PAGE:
She stepped on to the sacred 22 yards at the young age of 16, all set to conquer the world and living through the quest of excelling among the best and one day becoming one of the best.
Born on 5th January, 1996, Sune Luus, who started off as a young leg spinner and today is one of the best batting All-rounders in the world. An amazing tennis star and an avid reader, this young lady is one of the most experienced players in the South African squad. In May 2017, she was named the Women Cricketer of the Year in the annual Cricket South Africa awards. She has also equaled Anisa Mohammed’s record for taking the most number of ODI wickets in a single calendar year. In 2016, she also became only the second player to score a half century and take a fifer in a women’s ODI.
Female cricket brings to you this super exciting journey of this Protean and all that you had ever want to know about this legend in making.
Tell us about your role in the team and about your background and eventual choosing of cricket?
I am a batting all-rounder but I have not been one since always, I started off as a young leg spinner and batted around at seven or eight and a couple of years ago they gave me the opportunity to open the batting in Australia because one of our players was injured and I had a hat-trick of fifties in that tour, that is when I started seeing myself as a competitive batsman as well as our coach started seeing me as a serious batsman.
Were you very nervous back then when you were promoted up the order and how did you go with the process of making the most of that opportunity?
Actually I was not nervous at all because there was no pressure at that time so I knew that if I did well that would be great but even if I did not, it would be okay. After that I really started working hard for my batting so that I could improve upon that and thus create more opportunities for myself.
What made you pick cricket over all the other sports?
Well, it was actually difficult because I played competitive tennis as well I also had to choose between an overseas cricket tour and a Sun City tennis tour and I think that made the answer really easy for me because I don’t think tennis was going to take me overseas and I think one has to play professional cricket at the age of 13 or 14 to make it to Wimbledon so it really just pointed me to cricket.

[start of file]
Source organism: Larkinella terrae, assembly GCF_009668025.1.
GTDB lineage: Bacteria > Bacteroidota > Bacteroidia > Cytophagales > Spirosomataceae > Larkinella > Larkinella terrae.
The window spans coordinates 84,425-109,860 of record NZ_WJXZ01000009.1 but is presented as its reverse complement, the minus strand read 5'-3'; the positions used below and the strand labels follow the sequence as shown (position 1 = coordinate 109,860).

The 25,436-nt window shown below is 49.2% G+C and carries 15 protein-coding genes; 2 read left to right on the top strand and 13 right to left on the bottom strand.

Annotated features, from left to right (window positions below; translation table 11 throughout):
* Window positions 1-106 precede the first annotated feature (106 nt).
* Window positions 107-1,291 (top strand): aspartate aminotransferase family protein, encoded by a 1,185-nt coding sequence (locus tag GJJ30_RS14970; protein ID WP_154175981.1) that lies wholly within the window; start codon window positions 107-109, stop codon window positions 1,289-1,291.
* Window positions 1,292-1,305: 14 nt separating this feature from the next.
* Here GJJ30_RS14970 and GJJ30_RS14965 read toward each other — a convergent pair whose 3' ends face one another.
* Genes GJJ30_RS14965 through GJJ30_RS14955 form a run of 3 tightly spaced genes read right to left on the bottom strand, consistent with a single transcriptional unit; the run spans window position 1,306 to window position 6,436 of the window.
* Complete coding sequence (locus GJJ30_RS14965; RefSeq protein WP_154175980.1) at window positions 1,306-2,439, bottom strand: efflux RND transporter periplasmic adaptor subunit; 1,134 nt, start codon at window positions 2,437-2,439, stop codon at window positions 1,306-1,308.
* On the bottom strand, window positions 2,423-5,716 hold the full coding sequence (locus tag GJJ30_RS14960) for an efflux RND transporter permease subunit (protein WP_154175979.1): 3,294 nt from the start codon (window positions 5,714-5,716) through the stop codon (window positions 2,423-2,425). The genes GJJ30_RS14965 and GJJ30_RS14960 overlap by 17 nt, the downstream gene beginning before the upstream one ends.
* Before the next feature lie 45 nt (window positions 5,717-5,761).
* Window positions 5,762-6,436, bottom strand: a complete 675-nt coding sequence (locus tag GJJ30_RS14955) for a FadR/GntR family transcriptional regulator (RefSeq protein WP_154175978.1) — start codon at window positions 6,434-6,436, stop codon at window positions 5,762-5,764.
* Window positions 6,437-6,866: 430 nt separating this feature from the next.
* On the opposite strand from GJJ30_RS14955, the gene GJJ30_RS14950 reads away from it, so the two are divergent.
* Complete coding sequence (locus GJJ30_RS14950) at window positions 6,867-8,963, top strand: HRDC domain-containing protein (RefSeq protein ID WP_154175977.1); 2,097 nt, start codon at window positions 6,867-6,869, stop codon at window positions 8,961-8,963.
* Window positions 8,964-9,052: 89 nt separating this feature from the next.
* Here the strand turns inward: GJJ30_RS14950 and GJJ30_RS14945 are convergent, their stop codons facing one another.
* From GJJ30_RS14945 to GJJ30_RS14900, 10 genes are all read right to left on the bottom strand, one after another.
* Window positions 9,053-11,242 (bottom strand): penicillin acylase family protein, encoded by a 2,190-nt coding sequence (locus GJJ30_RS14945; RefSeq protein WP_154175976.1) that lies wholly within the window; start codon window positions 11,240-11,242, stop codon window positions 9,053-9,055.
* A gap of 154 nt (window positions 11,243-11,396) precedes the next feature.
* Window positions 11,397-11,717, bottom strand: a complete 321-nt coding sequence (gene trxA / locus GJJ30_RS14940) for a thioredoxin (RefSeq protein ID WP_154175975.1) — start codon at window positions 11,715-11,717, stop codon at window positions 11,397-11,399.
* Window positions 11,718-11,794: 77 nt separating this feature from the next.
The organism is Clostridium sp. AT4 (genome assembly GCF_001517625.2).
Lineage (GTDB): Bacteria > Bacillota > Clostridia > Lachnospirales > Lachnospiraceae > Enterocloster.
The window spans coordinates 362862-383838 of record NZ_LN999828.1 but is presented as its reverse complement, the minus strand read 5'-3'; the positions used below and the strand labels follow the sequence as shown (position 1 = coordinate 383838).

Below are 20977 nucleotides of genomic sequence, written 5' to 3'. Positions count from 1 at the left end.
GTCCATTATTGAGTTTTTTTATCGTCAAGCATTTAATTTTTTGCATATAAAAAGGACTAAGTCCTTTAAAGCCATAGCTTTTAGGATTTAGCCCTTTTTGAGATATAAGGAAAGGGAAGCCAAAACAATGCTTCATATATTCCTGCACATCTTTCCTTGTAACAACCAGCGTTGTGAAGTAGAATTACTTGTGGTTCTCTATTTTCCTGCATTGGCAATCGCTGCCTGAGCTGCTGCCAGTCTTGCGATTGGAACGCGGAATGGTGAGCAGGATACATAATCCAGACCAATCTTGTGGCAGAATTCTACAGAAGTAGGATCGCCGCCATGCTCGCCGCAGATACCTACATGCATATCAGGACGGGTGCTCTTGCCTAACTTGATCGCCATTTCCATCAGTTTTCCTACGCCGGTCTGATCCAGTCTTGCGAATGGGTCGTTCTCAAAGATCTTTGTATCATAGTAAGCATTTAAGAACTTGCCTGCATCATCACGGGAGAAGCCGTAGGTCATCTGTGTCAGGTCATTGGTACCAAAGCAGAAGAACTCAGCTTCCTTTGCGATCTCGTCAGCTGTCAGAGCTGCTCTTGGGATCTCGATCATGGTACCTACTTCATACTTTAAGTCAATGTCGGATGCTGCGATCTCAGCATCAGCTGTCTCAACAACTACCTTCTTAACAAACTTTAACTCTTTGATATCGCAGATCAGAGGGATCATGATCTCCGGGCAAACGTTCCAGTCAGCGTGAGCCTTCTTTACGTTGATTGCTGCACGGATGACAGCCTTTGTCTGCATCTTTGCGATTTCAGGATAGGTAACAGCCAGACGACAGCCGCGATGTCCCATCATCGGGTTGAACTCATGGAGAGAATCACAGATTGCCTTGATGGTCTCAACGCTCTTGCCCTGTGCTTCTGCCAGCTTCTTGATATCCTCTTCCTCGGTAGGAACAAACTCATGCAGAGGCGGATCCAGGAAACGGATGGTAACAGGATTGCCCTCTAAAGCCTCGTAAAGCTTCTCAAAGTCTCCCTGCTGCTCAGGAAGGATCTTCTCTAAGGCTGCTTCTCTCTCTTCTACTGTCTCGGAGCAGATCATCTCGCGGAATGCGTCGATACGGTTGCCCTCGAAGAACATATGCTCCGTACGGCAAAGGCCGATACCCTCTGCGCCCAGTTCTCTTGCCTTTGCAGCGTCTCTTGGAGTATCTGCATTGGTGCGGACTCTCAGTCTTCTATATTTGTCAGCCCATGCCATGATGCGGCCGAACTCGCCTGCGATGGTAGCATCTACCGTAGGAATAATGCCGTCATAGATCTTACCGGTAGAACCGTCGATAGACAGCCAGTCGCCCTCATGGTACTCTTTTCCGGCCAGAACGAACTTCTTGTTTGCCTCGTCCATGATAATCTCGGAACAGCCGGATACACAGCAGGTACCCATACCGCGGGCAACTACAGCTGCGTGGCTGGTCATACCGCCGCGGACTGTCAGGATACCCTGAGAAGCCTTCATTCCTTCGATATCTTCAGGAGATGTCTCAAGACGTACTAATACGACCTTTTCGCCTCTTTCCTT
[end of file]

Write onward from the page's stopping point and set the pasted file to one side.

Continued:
When did you start considering cricket as a professional sport?
Well, definitely in my first year when I had to study, I did not really know what I wanted to study but one thing I was so sure about was that cricket was going to be my future. I also did not take education so seriously I always thought about cricket as my career and studies were just a side thing. I actually switched from education to sports science in my first year, so I am enjoying it quite much. But then my university told me that they could not accommodate me with my practicals and I took a gap year this year and now I am starting my communication science with Unisa (University Of South Africa).
How did your parents react when you took the decision of playing cricket professionally instead of tennis?
They were really supportive; my mom always loved tennis because she came with me on tours. At the same time tennis was always a more stressful thing for her and for my dad because they thought it is like cricket, if you are batting and you get out, you are out of the game but in tennis, if you make a mistake, you go on and they always thought that if you make one mistake you are out of the game. So when I chose cricket they were like finally it is less stressful for us! So yeah, they were really supportive and they really enjoyed my cricket and watched every single game and were great about it.